Tides of Freedom: African Presence on the Delaware River, curated by University of Pennsylvania Professor of Sociology and Africana Studies Tukufu Zuberi, opened in May 2013 and explores African-American history along the Delaware River. The exhibit focuses on the slave trade along the Delaware River, emancipation and the abolitionist movement in Philadelphia, and Philadelphia's connection to the underground railroad. The exhibit continues into the modern era, focusing on Jim Crow and Civil Rights in Philadelphia. On display at the exhibit are slave shackles and an 18th-century account book that documents the sale of slaves in Philadelphia.
Rescues on the River
Rescues on the River tells the story of maritime disasters along the Delaware River, exploring how tragedy shaped modern maritime safety regulations and led to the formation of the United States Coast Guard. The exhibit begins with a late 18th-century Revolutionary War-era explosion of a British ship and ends with the 1975 oil tanker collision and resulting fire.
Titanic Philadelphians opened in 2012, to commemorate the 100th anniversary of the sinking of RMS Titanic. The exhibit focuses on the approximately 40 Philadelphian passengers of Titanic, their first hand accounts, and how their lives were forever altered by the tragedy. On display is a rare first class passenger list which was salvaged by Marian Longstreth Thayer who unknowingly had the list in her pocket as she boarded a lifeboat and whose husband died in the disaster.
Coming to America
Coming to America spotlights the experiences of immigrants who left their homeland for the United States and passed through Philadelphia's Washington Avenue Immigration Station. On display are artifacts and oral histories of both wealthy first-class passengers and economically disadvantaged passengers traveling in steerage.
Philadelphia and the China Trade
In the 18th century Philadelphia became one of the first American cities to begin trading with China. Philadelphia and the China Trade chronicles the history of trade between the two nations and explores the lasting impact it had on Philadelphia's culture and economy.
This exhibit spotlights navigation science. On display are navigational tools from the early American colonial period to the present.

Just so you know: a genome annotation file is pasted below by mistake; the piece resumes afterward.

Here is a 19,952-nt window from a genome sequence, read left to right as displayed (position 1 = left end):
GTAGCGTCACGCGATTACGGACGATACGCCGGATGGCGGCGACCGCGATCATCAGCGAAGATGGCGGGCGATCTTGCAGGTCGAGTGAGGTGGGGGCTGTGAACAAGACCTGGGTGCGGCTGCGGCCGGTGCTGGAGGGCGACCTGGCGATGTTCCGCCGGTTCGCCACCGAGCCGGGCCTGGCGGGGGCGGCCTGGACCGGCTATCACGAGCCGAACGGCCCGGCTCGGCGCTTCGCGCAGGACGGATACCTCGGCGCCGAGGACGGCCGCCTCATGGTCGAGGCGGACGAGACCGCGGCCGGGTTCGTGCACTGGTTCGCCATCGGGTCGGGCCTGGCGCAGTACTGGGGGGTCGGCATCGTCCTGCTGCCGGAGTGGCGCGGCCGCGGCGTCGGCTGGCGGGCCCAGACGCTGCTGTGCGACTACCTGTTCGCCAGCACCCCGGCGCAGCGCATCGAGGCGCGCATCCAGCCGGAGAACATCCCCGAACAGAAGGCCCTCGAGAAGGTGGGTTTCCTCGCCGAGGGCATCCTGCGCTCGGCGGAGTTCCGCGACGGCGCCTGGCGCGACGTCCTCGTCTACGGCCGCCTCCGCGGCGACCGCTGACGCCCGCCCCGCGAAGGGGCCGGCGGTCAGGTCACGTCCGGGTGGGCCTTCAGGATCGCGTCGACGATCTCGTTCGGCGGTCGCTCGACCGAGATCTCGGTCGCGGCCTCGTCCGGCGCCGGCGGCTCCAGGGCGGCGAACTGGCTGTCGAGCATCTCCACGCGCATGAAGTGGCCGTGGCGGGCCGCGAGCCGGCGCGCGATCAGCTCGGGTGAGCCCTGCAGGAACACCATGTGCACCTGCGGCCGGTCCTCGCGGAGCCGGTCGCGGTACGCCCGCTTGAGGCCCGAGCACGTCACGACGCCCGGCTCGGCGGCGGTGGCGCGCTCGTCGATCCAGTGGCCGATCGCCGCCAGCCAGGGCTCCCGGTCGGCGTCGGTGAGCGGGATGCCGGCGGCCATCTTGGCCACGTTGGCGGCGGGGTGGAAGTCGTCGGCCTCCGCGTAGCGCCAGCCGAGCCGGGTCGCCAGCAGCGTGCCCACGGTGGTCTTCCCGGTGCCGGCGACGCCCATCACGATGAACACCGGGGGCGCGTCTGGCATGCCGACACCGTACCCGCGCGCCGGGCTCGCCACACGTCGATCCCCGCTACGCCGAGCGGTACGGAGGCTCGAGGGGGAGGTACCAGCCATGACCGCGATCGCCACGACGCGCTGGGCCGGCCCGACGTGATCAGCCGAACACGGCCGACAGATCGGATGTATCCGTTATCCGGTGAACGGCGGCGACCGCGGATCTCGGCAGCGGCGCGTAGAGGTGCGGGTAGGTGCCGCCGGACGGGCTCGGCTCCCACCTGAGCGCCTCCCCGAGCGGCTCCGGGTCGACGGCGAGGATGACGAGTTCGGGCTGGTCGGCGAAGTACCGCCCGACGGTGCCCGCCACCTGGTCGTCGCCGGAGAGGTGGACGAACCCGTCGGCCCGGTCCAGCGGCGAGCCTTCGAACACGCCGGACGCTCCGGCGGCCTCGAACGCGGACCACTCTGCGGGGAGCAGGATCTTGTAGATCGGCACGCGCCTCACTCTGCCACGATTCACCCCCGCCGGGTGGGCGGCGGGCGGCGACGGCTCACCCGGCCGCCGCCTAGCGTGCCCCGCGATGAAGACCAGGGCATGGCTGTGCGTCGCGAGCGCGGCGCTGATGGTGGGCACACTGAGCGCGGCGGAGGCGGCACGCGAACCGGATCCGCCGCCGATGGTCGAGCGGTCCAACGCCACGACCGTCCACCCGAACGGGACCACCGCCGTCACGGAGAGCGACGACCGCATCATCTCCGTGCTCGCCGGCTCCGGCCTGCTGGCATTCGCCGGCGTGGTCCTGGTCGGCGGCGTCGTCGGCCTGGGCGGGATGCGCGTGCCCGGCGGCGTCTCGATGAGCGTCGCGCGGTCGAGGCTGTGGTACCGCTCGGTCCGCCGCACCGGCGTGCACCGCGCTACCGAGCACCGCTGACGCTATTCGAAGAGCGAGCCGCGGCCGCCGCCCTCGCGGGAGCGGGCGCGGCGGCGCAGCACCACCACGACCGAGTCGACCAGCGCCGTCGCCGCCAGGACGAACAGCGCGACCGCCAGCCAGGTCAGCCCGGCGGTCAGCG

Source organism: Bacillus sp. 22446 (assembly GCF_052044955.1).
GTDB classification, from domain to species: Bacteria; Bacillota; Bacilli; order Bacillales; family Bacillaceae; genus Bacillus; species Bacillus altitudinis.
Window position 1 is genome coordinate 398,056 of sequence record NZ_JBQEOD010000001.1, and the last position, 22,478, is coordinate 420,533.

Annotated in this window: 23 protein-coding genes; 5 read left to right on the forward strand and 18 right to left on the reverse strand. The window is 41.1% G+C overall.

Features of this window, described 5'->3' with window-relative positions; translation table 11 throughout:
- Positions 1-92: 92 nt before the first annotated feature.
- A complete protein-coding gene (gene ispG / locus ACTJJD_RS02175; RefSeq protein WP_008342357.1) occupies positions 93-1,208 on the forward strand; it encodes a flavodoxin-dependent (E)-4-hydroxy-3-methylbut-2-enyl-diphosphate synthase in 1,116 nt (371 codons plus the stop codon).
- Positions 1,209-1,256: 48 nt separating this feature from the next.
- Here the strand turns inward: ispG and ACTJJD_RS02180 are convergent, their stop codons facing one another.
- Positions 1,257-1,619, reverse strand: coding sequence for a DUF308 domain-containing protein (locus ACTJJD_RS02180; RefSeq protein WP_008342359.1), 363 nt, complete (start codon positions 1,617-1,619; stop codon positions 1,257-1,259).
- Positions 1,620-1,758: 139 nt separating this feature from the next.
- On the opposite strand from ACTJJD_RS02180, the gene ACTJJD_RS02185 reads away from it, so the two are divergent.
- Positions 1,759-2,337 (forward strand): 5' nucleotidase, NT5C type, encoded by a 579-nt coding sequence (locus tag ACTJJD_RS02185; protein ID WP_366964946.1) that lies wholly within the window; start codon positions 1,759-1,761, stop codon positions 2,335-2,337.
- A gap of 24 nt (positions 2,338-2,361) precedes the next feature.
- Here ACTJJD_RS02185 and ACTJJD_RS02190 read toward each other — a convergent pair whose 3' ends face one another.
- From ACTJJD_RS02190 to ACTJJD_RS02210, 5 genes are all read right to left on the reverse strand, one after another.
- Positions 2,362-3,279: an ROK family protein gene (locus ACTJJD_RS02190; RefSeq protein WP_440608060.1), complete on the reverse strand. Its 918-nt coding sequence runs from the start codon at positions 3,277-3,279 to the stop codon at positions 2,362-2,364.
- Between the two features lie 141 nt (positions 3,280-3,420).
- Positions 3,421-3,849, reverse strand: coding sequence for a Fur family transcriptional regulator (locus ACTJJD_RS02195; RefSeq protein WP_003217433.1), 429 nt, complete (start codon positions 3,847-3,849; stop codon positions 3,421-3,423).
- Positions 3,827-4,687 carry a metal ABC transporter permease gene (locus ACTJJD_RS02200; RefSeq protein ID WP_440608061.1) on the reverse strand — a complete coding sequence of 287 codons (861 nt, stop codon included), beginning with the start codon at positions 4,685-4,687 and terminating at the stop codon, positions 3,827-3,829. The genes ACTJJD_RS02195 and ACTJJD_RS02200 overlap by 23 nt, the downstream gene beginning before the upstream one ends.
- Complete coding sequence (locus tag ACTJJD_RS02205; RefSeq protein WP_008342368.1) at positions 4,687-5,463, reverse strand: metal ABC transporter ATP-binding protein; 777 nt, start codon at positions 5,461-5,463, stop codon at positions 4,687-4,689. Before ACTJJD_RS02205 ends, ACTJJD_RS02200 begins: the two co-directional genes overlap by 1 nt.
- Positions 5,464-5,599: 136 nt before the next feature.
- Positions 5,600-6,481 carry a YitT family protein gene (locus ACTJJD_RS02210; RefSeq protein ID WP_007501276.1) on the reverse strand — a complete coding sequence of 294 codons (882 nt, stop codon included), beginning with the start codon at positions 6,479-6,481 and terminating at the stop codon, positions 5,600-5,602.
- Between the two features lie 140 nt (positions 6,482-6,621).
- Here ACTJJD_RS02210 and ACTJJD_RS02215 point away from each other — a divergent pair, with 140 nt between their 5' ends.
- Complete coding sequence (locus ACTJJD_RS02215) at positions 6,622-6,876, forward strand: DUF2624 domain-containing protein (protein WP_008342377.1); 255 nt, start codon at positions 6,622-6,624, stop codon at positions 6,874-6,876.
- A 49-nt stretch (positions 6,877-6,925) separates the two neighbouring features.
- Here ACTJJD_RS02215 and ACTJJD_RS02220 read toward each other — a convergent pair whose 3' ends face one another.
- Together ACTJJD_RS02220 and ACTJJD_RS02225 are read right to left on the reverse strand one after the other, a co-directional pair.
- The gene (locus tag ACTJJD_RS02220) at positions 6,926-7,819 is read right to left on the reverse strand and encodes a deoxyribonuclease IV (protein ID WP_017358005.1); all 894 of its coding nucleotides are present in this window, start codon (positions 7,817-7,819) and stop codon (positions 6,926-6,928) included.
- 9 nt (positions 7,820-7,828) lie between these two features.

Community Gallery Series
The Community Gallery Series began in February 2012. These temporary exhibits are the result of collaboration between Museum staff and Philadelphia area curators and historians. Some present and past exhibits include Philadelphia Rowing: Breaking down Barriers, Oh, Sugar! The Magical Transformation from Cane to Candy, Digging the City: Archaeological Discoveries from the Philadelphia Waterfront, and Art in the Open: The Exhibition.
At the Independence Seaport Museum are two National Landmark historic ships: cruiser Olympia and submarine Becuna.
USS Olympia (C-6)
USS Olympia, a warship that played a vital role during the Spanish–American War at the Battle of Manila Bay, is the only surviving American naval warship from her era. Olympia served in World War I, was decommissioned in 1922, and became a part of The Independence Seaport Museum in 1996. Currently she is a museum ship where visitors can walk aboard, tour, and watch historical reenactments conducted by the Cruiser Olympia Living History Crew. The Independence Seaport Museum is raising funds to preserve the ship and to conduct necessary repairs.
USS Becuna (SS-319)
USS Becuna is a World War II and Cold War-era submarine. She was launched in 1944, was decommissioned in 1969, and became a part of the Independence Seaport Museum in 1996. She is now a museum submarine where people can enter, explore the historical artifacts housed aboard the submarine, and take tours.
J. Welles Henderson Archives and Library
The J. Welles Henderson Archives and Library is located on the second floor of the Museum. The collection focuses on maritime history and culture along the Delaware River and in the Port of Philadelphia from early America to the present. The Archive includes personal and business records, rare books, reference materials, mechanical drawings, ship models, maps, art, architectural drawings, charts, recordings, photographs, cultural artifacts, and ephemera. Notable items in the collection include the John Barry-Hayes collection, Reed & Ford business papers, Captain John Greene Collection, the Philadelphia Maritime Exchange records, and the collection of 16th–18th century geographical maps and charts. The Archive also maintains the cruiser Olympia and submarine Becuna collections. In August 2016 the Archive launched its first online catalog, which lists inventories of its archival collections.
Public and educational programs
Over the past several years, the Museum has expanded its public and educational programming for adults, families, and children. Educational programs, such as lectures, science labs, summer camps, and field trips, explore the history and ecology of the Delaware through science, math, biology, and engineering. Other programs, such as Workshop on the Water and the Hammer and Nails Series, teach boat building and sailing.